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Client growth

Getting communication right

In my first article I wrote about making the right decisions for your business, and then touched on how to communicate your message. There’s a reason there are A LOT of communications specialists around: because the discipline is so broad. Internal and external communications both have unique considerations and corresponding channels, so in this article I want to focus on HOW a business leader can deliver news internally.

The nuances in communications – for instance, sharing a piece of good news versus announcing a new company strategy – need to be considered very carefully, as it is vital that the message is delivered coherently, considerately, and with care. This may sound obvious to those of you who are GOOD communicators, but I’ve been in company announcement sessions looking at the Partners of my firm asking myself “What the hell are they on about?!”, and wondering how what they’re saying impacts the rest of the team. 

I actually find that internal communications can be muddier than external. In part this is due to the levels of familiarity that colleagues, sub-teams, teams, departments and offices all have with one another, not to mention the range of communications channels. From memes to memos, from signage to WhatsApp message – a new starter might find it takes him or her quite a while to figure out what the hell is going on, unless internal communications has been carefully strategised. 

An organisation’s size and composition and the frequency in which its leaders want to communicate are likely to be two of the biggest influencing factors when it comes to deciding upon the most appropriate communication channel. Some of the most popular platforms in use at the moment include:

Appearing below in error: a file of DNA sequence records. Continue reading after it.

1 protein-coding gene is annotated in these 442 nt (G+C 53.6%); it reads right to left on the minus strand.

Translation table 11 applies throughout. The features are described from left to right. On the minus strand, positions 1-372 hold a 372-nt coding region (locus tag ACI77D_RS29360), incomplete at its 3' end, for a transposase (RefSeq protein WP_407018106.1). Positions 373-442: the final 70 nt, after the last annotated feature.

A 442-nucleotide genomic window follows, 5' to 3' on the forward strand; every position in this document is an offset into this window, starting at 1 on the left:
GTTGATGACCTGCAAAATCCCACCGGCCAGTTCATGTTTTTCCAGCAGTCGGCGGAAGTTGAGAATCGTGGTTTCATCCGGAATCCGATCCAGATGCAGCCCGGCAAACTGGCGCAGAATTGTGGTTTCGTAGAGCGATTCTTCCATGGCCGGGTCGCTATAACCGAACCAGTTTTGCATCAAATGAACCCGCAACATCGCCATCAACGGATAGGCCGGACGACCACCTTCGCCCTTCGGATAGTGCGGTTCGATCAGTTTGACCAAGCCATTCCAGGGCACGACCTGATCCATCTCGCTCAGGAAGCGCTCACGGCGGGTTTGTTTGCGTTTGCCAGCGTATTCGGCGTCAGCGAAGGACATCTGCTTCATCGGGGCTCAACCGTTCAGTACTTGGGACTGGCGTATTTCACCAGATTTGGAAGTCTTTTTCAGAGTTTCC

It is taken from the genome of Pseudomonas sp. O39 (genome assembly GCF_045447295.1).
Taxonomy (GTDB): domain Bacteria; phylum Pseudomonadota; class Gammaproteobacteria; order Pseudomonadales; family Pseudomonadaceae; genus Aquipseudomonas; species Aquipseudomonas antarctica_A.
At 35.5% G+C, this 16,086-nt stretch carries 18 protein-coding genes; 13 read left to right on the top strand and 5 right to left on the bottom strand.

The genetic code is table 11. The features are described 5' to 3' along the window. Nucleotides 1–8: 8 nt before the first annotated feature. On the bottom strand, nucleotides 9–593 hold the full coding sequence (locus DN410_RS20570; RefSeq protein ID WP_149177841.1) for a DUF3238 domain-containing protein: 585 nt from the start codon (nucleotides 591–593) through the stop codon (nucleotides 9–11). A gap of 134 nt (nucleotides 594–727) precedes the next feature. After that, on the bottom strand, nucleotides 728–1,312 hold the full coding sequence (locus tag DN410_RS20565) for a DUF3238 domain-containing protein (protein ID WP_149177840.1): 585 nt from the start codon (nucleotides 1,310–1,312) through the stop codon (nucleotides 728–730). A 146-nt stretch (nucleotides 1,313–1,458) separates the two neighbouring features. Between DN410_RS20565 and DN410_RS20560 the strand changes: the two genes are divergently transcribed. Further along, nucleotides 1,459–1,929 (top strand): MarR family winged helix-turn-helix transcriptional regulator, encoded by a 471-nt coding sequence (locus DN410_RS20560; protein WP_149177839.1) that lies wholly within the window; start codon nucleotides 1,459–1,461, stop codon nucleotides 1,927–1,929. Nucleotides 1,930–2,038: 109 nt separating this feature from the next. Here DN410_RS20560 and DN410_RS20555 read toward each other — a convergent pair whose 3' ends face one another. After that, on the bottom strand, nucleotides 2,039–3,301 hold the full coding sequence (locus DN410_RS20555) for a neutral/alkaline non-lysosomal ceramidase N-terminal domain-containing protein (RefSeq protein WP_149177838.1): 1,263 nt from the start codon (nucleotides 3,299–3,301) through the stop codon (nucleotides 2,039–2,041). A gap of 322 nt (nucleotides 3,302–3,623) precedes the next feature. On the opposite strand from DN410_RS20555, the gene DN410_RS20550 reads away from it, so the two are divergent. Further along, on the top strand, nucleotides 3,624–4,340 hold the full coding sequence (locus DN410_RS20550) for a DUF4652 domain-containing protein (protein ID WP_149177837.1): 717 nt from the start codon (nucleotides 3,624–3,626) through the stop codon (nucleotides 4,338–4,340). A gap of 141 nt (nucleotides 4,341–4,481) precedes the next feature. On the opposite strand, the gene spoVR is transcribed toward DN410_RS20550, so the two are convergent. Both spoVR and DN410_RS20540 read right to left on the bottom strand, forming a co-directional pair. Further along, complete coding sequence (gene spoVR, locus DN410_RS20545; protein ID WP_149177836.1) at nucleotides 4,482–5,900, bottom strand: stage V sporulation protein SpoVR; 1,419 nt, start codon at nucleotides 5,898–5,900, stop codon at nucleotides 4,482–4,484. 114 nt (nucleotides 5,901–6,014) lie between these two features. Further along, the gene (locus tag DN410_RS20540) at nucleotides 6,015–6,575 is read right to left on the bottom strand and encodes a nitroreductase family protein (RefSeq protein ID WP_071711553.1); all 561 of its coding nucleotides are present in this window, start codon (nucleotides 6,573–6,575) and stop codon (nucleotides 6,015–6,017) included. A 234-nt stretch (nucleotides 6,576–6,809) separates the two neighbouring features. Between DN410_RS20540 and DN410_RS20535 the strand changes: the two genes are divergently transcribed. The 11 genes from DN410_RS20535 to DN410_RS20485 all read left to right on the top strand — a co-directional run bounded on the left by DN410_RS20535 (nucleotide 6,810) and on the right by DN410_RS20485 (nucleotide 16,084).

• Slack – calls / messages 
  • Workplace by Facebook – newsfeed, calls / messages, you can do polls, set-up events – like facebook for people, but for businesses to use. 
  • Microsoft Teams – calls / messages. I tried to find other features, but the only feature that makes it unique is that it’s part of the Office 365 which your business may have anyway so it’d be free but so are most others! 
  • WhatsApp – calls / messages 
  • Skype – calls / messages 
  • Moxtra- software that is white-labelled and customisable- so everything from calls and messaging to task management and document storage. 
  • HipChat – developed by Atlassian – calls and cloud storage, apparently has good security and good search functionality 
  • Trello – subsidiary of Atlassian – ‘collaboration tool’ 
  • Atlassian – project managing / comms
  • Blink – messaging and cloud storage
  • Fuze – calls / messages 
  • Zoom – calls / messages 
  • Chatwork – business social networking tool for small businesses (chats can be conducted privately or in a group. Chatwork also offers task management, video calls and CMS). 

From what I’m aware, all chat platforms have the ability to have groups set with a topic, just like WhatsApp group, so rather than being a ‘new’ feature, it’s something we have all come to expect. But in terms of business software, the list is much, much bigger! And when it comes to server storage, collaborating on live documents, accounting, expenses, HR, project managing, social media management, website software, marketing mailers and CMS, the list is endless!